How to make IT services more sustainable?
Last week, Finnish periodical Tivi noted that the IT sector has finally opened its eyes to sustainability and that in Sweden, competitive tendering processes often include sustainability requirements. The article featured an interview with Milla Uusi-Pietilä, Sustainability and Communications Director at Fujitsu Finland, who said that customers are interested in matters such as the carbon footprints of data centre services and need them to be at least zero. And to that, we at Gapps say it's about time!
Gapps Alumni no longer work at Gapps but they will forever be Gappsians at heart.
Over the past two years, we have had numerous discussions with our customers on sustainability and helped them to realise that IT services also have a carbon footprint. It really does make a difference where data is stored, for example. Companies have, in principle, only assessed the sustainability of their own production, logistics chains, and offices. Few have considered what sustainable development means for IT services. Here are a few thoughts to get the ball rolling.
Examples of sustainable IT solutions
IT plays a key role in building a sustainable, responsible corporate culture. As an increasing proportion of work is digital, and work has, in many cases, shaken off the constraints of time and location, the carbon footprint of digital work has a greater impact than ever before.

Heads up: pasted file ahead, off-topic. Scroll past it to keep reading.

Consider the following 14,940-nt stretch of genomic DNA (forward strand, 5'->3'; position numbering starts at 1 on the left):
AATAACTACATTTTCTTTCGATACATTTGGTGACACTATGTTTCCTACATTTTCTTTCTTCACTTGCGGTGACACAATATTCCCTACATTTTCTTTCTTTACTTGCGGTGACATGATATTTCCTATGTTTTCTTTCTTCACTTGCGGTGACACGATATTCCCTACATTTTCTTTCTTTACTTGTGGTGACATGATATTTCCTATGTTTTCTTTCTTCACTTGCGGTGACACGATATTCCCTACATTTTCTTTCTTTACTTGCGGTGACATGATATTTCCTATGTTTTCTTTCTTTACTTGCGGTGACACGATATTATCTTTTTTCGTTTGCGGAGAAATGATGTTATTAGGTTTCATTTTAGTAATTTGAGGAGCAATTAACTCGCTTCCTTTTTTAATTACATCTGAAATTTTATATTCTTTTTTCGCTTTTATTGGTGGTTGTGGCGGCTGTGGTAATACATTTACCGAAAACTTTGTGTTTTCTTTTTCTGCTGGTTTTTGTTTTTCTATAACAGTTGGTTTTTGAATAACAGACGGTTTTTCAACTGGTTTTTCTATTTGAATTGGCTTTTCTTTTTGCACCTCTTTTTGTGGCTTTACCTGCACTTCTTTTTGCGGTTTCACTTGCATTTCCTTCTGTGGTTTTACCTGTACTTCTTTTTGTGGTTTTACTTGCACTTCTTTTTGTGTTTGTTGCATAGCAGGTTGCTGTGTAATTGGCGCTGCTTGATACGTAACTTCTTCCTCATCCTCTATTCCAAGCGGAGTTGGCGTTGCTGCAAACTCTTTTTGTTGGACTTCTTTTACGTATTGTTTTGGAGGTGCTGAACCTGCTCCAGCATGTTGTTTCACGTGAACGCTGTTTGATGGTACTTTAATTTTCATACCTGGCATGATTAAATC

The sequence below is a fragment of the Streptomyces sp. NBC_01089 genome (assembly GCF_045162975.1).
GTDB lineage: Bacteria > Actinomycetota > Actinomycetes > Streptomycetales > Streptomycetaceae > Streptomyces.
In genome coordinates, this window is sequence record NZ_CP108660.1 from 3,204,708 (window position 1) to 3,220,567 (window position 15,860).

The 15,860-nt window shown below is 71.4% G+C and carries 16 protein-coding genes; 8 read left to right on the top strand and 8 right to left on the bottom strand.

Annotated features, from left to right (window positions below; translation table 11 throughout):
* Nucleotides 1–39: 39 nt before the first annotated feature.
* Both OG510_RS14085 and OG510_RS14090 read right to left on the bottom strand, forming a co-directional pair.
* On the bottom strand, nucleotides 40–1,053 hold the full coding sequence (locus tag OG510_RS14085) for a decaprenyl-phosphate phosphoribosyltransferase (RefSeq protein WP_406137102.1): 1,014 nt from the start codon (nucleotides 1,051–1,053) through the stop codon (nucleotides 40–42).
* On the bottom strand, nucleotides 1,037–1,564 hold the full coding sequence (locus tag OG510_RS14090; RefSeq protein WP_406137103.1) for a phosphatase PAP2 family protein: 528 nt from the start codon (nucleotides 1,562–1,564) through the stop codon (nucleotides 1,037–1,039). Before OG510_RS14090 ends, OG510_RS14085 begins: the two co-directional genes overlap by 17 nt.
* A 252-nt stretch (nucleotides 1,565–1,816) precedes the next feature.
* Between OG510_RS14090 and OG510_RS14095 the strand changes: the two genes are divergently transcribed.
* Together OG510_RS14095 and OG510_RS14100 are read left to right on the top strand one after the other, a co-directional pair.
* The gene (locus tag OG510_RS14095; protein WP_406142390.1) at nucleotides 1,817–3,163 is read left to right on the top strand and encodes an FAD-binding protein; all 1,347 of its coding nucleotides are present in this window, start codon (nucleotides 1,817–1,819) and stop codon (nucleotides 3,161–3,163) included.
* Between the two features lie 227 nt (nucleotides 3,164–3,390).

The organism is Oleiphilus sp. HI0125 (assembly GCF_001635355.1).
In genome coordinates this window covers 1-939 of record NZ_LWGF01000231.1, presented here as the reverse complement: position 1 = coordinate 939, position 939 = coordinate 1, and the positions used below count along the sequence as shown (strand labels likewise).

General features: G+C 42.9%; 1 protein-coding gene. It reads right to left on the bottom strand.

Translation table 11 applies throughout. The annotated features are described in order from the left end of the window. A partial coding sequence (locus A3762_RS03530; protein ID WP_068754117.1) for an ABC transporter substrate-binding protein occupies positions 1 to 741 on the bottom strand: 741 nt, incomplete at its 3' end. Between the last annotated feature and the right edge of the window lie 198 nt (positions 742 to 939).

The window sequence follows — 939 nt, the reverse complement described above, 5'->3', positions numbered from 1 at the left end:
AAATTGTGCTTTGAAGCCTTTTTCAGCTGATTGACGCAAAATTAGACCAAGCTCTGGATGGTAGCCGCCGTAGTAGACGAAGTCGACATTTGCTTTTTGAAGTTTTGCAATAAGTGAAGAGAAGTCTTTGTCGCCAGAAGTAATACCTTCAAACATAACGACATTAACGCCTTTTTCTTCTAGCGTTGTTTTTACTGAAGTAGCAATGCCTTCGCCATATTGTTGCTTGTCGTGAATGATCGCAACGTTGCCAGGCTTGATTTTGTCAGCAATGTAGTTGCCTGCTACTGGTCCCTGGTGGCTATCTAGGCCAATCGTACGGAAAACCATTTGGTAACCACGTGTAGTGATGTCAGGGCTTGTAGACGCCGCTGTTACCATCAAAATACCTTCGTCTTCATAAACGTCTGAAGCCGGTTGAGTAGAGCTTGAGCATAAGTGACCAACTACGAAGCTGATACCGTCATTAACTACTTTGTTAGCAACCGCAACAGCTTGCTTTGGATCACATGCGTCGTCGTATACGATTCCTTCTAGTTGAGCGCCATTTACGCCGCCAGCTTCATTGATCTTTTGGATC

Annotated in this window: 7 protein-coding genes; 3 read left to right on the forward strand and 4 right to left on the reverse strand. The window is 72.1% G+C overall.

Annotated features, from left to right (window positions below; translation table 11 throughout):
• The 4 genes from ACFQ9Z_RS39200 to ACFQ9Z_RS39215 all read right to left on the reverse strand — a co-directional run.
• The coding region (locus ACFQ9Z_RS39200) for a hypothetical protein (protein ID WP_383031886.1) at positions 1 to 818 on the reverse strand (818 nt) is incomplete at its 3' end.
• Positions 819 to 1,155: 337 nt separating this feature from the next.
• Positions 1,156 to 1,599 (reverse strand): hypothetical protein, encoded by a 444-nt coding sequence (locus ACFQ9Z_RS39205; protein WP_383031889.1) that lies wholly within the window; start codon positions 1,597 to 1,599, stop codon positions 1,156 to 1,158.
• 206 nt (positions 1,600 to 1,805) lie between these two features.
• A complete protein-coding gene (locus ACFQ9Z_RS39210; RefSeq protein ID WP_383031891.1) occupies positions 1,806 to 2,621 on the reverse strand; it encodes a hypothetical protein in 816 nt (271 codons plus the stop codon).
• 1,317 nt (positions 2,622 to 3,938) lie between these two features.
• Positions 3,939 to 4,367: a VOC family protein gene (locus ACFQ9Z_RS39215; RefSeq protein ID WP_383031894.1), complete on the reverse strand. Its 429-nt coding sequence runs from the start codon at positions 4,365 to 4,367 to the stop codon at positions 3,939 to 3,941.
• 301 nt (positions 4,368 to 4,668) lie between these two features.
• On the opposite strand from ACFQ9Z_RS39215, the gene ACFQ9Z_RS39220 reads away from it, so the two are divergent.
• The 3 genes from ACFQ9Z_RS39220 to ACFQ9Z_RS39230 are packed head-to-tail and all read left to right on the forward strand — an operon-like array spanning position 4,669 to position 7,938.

For example, Google’s server centres are pioneers of sustainability in their sector – they have been carbon-neutral since 2007, long before anyone was even talking about carbon neutrality. Two years ago, Google offset its entire life cycle emissions, and now it is raising the bar further: By 2030, all of Google’s services will be entirely carbon-free.
The Tivi article states that the environmental impact of hardware has long been a talking point, but it remains difficult to uncover the sustainability of supply chains. Until hardware manufacturing comes under greater scrutiny and becomes more sustainable on a global scale, we can at least strive to extend the life cycles of hardware we already own. For example, PC and Mac hardware can be given a new lease of life by changing the operating system to Chrome OS Flex.
IT can help to build a more sustainable working life
IT services closely connect with responsibility and sustainable development in other areas of business, too. Remote and hybrid work have a major impact on traffic volumes and, therefore, on emissions in towns and cities. In addition, online meetings replaced the majority of flights during the pandemic, relieving the burden on employees and the environment. That is why the development and wide-scale utilisation of IT services that reduce such emissions will remain important in the future.
Digital solutions can also be instrumental in ensuring the genuine adoption of diversity, equality and inclusion (DEI) themes in working life. It is easier for companies to recruit a more diverse workforce when, in practice, the work can be done in any location. Another form of inclusion is providing everyone in the company equal access to relevant information. Digital communication tools also enable more equal and inclusive discourse within a company. For example, with modern intranet solutions everyone has the opportunity to participate in internal discussions, everyone in the company has a voice. Watching from the sidelines is vastly different from being in the thick of the action.
Creating sustainable business with IT in the front line
By now it is clear that IT services play an important role – and in some cases, the most vital role – on the front line of building sustainable businesses. Carbon-neutral data storage, extending the life cycles of hardware, and more inclusive digital solutions are just a few examples of areas where IT can take responsibility and carry its weight.